Workers facing bullying or violence at Daventry District Council have been promised that ‘all necessary steps’ will be taken to deal with their concerns after the authority adopted a ‘zero tolerance’ policy on abuse.
The district council has implemented the policy after reviewing its health and safety regulations, and says it is a ‘box-ticking exercise’ rather than a response to any specific threats or a culture of bullying. It was agreed by councillors at a strategy group meeting on September 12.
Executive director for resources, Tony Gillet, told members: “We have had arrangements in place through our health and safety practices for some time, but when we looked more recently we wanted a policy position of zero tolerance and we didn’t have a policy that said that.”
Councillor Richard Auger wanted to know what had driven the policy, asking: “Presumably it was covered by something else prior to this? Is this more a political statement or is there a more operational and practical reason for stating we have a zero tolerance? I assume we’ve always investigated things thoroughly, that we are relentless and that we protect our staff.”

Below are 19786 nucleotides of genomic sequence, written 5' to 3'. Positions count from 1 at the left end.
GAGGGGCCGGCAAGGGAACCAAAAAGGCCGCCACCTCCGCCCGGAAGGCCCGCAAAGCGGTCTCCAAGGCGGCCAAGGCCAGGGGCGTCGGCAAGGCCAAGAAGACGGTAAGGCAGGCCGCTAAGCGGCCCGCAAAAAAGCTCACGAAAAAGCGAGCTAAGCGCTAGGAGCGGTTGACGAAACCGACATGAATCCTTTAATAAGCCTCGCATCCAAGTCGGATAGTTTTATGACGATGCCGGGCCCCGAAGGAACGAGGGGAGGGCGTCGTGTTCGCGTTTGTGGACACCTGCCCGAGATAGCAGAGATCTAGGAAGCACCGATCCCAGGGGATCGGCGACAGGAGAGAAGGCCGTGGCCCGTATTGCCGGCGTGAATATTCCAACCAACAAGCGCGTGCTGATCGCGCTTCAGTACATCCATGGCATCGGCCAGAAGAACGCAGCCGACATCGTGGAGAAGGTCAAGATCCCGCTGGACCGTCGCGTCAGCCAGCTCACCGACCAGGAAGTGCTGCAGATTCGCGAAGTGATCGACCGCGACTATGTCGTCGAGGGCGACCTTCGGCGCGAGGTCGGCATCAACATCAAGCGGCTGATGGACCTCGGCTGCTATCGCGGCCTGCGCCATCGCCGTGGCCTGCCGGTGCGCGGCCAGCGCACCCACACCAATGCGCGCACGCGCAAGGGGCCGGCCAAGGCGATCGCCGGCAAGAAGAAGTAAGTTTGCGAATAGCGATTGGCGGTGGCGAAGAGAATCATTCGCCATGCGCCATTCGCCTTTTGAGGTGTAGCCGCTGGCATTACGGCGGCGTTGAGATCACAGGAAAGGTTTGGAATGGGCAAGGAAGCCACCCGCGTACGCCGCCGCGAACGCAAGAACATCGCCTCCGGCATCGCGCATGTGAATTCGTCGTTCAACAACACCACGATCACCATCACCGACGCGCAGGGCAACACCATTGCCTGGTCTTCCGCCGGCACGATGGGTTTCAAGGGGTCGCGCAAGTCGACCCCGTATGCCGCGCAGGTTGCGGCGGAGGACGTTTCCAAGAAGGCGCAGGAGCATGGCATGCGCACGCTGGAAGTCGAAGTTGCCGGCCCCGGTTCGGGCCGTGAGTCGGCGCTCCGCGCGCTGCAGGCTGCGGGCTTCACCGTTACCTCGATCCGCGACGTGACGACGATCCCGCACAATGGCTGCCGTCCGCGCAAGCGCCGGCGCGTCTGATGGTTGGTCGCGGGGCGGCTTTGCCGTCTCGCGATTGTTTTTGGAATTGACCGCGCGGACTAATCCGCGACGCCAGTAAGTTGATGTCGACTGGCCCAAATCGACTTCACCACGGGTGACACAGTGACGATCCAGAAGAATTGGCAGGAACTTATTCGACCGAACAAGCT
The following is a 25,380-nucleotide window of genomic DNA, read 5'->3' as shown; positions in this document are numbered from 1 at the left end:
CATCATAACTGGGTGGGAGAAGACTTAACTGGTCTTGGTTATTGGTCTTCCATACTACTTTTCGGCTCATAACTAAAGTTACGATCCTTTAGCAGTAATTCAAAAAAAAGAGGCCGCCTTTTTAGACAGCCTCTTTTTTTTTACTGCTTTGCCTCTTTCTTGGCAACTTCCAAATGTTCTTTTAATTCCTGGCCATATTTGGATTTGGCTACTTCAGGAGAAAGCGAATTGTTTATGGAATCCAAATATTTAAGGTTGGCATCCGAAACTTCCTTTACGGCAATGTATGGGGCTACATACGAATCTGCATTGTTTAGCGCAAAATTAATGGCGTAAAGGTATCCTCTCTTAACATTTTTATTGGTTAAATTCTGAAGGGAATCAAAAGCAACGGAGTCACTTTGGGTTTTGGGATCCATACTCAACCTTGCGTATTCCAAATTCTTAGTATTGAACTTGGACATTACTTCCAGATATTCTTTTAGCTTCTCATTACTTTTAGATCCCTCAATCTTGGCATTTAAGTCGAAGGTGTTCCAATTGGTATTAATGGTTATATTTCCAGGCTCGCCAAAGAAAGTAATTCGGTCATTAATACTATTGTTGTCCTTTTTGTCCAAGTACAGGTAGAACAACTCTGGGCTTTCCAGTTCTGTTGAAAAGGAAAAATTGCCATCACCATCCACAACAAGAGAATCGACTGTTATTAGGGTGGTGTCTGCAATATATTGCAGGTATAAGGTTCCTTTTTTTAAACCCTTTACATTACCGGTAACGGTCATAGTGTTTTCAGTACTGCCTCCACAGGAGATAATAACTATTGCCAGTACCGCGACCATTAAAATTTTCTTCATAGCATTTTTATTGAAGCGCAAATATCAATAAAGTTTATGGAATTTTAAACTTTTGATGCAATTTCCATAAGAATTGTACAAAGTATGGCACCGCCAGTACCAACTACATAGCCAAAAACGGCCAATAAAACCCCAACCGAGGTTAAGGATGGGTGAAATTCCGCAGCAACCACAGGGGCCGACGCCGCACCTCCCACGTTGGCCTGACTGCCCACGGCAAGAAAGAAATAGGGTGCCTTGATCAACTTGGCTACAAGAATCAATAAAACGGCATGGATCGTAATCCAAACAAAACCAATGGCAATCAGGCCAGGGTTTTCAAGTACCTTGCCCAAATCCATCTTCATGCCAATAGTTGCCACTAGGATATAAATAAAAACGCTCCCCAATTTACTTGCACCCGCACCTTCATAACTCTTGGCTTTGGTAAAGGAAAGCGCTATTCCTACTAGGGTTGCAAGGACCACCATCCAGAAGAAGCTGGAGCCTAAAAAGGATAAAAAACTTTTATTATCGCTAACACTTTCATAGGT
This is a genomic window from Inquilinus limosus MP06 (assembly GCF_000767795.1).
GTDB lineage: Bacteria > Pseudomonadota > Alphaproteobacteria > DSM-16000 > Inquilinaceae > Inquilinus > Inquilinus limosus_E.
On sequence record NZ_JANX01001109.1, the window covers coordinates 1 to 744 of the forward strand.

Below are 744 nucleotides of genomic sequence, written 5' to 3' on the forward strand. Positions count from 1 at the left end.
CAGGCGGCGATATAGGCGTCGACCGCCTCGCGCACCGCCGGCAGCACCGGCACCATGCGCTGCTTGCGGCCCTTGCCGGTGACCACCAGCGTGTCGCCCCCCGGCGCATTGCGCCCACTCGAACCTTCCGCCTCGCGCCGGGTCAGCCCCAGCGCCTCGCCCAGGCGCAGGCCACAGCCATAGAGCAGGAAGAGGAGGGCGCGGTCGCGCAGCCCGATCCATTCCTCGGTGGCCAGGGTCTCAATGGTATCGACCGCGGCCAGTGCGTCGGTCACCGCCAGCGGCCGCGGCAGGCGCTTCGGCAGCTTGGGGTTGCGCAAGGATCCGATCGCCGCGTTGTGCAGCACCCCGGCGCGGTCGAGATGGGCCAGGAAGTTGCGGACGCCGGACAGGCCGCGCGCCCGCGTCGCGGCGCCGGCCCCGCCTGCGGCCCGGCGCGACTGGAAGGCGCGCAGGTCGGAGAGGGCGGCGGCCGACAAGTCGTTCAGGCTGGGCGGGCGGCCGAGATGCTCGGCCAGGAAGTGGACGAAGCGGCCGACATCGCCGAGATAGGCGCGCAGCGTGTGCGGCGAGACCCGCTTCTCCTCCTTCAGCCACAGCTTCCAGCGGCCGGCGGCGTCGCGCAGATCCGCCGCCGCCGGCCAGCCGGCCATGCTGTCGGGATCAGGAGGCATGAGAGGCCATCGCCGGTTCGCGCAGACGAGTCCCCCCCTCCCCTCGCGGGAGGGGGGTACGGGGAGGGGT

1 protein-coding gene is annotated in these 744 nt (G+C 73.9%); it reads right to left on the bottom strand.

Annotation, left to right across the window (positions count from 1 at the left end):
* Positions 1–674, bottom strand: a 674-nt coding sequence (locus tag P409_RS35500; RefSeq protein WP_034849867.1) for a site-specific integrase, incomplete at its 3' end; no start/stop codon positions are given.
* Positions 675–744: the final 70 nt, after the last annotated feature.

Deputy chief executive Simon Bovey said: “It does send a message to customers, staff and workers. You probably expect it anyway, but you state it.”
And Mr Gillet added: “This was picked up by our safety advisory group. We had some notices that refer to zero tolerance in our reception areas and we wanted a policy position that backed that up. So if people challenge us on what our policy is, we know.”
The zero tolerance policy puts into writing that the district council will ‘investigate any incidents of violence, threatening or abusive behaviour at work and victims will be provided with appropriate support’.
It also ensures that ‘adequate’ consultation takes place with all employees, and that employees who are ‘intrinsically vulnerable’ are identified by officers.